“But he was wounded for our transgressions; He was crushed for our iniquities; Upon Him was the chastisement that brought us peace, and with His stripes we are healed.”
What do we do with the question of pain? So many of us question God because of the pain we have experienced or the pain we have seen others experience. I work with women who are all survivors of childhood sexual abuse just like me. It seems to me that we have been expert pretenders, living in denial, repressing memories, and stuffing emotions that surrounded the events of our abuse. Some of us entered counseling because current events triggered flashbacks or unresolved pain manifested itself as anger, depression, fear, or relational issues. Counseling can provide a safe place for a healing process, but the counselor can’t heal us. Only God can heal the deep emotional pain caused by abuse of any kind. But so often we believe something in us wasn’t worthy of God’s protection and find it difficult to really turn to Him for the healing we desperately need. It is important for us to understand the truth that God never promised us a life free of pain or abuse on this earth. In fact, for us to respond to God’s love with love, God had to give each of us the freedom to choose. Unfortunately Adam and Eve’s choices resulted in us living in a pain-filled, fallen world and us being born with the potential to do great evil. Because of this, we sin and we have to live with painful, traumatizing consequences of other people’s sin.
The verse above makes it clear that Jesus understands pain. He was stripped and beaten until He was bruised and bleeding and then hung between heaven and earth for all to see. He understands what it feels like to bear consequences of another’s sin, because He bore the consequences for ours. He knows what it feels like to be blamed for what another has done, because He took our blame and gladly bore our shame. He knows what it feels like to be condemned, being condemned in our place. He knows what it feels like to feel crushed and wounded, for He was crushed for our iniquities. He also knows what it feels like to be falsely accused, to be misunderstood, and to be despised for simply being Himself. He even understands how it feels to be alone; His friends ran and His heavenly Father didn’t even intervene. He understands what it is like to be used, for many seek His gifts rather than Him who is the precious Giver. He knows what betrayal feels like, because one of His own disciples betrayed Him with a kiss. The verse above reveals that He didn’t just come to pay for our sins, He came to heal us. We falsely believe that if our abusers, those who betrayed us, and those who have neglected us, or sinned against us had apologized then we’d be healed. While an apology can validate pain and can pave the way for restoration, it can’t mend a heart torn by betrayal, ease the anxiety triggered by overwhelming powerlessness, calm fear that trauma evokes, or fill a love-starved heart. Only He who loved enough to choose to experience abuse, pain, and shame on our behalf has the understanding, the compassion, and the power to heal a heart that’s deeply wounded by abuse of any kind.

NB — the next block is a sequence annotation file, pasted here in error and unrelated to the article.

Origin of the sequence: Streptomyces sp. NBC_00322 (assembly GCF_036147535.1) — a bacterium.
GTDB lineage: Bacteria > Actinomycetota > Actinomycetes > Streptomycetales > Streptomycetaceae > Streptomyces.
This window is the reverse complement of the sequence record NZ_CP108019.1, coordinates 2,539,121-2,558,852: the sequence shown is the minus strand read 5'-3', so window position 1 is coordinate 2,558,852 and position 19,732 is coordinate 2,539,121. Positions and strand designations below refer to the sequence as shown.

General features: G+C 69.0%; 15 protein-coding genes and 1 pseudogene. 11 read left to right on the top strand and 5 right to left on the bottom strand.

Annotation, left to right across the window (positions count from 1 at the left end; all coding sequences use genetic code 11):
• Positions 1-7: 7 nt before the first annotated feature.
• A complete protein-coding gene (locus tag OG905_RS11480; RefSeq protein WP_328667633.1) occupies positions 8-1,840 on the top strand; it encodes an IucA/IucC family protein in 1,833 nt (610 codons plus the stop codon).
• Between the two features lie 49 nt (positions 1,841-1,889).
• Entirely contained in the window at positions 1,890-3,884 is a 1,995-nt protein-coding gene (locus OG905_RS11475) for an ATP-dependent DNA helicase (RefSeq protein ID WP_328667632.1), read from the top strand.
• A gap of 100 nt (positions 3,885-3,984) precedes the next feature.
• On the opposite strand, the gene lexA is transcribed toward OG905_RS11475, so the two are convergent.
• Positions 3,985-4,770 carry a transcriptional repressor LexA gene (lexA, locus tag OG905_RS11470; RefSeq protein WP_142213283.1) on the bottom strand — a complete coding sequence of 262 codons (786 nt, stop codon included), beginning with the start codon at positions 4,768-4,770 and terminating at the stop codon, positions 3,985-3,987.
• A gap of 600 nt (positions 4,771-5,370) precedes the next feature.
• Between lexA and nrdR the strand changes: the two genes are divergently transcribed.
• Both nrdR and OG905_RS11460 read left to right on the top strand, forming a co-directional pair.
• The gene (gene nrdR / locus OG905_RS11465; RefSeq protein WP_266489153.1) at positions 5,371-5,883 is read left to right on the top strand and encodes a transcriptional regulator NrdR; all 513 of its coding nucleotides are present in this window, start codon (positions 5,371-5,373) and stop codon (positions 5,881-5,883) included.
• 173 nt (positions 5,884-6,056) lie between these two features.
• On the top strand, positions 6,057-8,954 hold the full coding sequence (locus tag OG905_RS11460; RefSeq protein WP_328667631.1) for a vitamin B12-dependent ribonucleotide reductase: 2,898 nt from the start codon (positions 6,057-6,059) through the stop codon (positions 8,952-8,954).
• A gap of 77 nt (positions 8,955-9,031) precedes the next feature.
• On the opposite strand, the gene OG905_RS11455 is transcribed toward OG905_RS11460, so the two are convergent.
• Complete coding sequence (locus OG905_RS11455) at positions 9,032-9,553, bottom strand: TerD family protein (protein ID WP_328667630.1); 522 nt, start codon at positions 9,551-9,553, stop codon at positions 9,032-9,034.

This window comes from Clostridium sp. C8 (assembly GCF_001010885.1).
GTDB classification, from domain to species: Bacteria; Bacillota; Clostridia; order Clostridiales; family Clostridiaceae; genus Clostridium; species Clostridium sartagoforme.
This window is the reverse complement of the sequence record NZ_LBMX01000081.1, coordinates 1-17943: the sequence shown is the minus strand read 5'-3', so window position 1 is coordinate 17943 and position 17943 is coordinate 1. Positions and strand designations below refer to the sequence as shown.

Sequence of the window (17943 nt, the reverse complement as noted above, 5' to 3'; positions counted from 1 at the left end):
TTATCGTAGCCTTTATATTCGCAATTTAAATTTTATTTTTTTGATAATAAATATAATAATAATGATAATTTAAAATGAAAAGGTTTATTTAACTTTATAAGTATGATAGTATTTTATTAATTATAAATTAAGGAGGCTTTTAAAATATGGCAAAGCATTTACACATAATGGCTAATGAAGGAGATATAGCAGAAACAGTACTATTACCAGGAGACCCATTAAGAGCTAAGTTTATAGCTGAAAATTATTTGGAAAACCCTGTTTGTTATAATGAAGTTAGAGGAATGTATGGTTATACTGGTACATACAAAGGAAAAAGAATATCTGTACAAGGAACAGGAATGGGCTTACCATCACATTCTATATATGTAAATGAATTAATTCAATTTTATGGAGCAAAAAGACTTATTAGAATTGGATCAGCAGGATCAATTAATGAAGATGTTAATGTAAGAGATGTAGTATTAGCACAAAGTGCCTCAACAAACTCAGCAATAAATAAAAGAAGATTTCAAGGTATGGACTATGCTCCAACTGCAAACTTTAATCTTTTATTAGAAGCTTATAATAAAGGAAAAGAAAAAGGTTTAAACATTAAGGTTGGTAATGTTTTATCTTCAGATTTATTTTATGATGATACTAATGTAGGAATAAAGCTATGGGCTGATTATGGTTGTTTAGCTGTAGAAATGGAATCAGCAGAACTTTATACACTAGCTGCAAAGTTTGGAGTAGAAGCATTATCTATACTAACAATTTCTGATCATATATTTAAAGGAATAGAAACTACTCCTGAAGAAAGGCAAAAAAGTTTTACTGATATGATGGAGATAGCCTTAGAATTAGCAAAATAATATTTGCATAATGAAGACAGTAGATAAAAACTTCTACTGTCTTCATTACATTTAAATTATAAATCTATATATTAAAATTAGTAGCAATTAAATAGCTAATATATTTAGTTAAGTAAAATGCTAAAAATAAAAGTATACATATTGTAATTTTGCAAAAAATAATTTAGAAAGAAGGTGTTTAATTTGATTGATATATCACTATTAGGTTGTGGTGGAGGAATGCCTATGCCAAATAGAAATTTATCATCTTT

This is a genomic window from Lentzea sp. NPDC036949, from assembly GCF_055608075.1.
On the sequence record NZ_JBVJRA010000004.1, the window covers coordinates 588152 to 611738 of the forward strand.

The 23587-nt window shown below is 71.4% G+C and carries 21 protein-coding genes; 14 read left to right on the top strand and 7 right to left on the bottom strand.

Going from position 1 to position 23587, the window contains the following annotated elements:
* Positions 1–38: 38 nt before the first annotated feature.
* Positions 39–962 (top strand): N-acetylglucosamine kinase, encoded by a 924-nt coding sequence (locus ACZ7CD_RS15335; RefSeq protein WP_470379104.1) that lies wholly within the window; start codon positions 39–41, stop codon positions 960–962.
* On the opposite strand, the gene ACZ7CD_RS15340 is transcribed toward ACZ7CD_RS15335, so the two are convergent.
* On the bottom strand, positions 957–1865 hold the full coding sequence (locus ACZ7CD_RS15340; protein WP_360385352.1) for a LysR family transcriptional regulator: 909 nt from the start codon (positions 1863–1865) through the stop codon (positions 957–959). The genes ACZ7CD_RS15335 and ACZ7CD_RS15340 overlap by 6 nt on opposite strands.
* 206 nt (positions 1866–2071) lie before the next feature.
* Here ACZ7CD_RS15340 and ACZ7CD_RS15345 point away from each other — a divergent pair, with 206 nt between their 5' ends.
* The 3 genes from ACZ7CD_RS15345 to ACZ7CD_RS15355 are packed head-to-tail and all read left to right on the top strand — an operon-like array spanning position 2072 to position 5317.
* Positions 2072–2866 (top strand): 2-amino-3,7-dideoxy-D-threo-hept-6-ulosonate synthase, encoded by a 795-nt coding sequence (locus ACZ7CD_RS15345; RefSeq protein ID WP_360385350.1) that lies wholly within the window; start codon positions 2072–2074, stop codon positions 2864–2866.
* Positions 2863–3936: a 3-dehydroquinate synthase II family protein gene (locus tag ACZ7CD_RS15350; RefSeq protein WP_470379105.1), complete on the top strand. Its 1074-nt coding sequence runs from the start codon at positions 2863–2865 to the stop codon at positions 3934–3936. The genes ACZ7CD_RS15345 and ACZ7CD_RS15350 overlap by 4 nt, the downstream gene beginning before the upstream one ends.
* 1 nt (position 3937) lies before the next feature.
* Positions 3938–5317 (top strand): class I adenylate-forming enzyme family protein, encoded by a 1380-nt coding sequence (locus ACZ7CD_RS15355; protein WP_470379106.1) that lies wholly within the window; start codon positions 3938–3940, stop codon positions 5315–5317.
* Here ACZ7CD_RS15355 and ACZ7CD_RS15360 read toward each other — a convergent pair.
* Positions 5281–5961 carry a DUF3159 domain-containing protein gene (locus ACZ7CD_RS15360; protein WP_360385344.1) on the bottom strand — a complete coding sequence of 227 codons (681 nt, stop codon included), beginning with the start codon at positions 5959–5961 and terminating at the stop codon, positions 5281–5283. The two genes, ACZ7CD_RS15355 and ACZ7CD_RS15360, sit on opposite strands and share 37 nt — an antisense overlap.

I have know others who have been wounded by someone who think they can’t be healed until they get that magical apology. That was what I once thought. But the apology didn’t take the pain away and didn’t automatically restore trust…that came through hard work, speaking truth, setting godly boundaries, and giving grace upon grace. It was humbling to really get honest with God about what I thought, about the pain I was feeling, and about the anger I had buried so deep, and the lack of grace I was giving to others. I poured out the pain in my heart to Him in the presence of people I really trusted. I asked God questions, some of which He has answered and some of which He hasn’t. I wrestled with my ambivalence of what seems like inaction on His part…and He kept drawing me back to the Easter Story. To know the God of the Universe gets my pain and chose willingly to suffer that kind of pain for me so I could be redeemed, have a relationship with Him, and know that He sees me and understands even the feelings of my infirmities. When we take our pain to Him, there is a fellowship of suffering that teaches us so much about His heart for us. That is a precious gift in the middle of what seemingly is very dark places.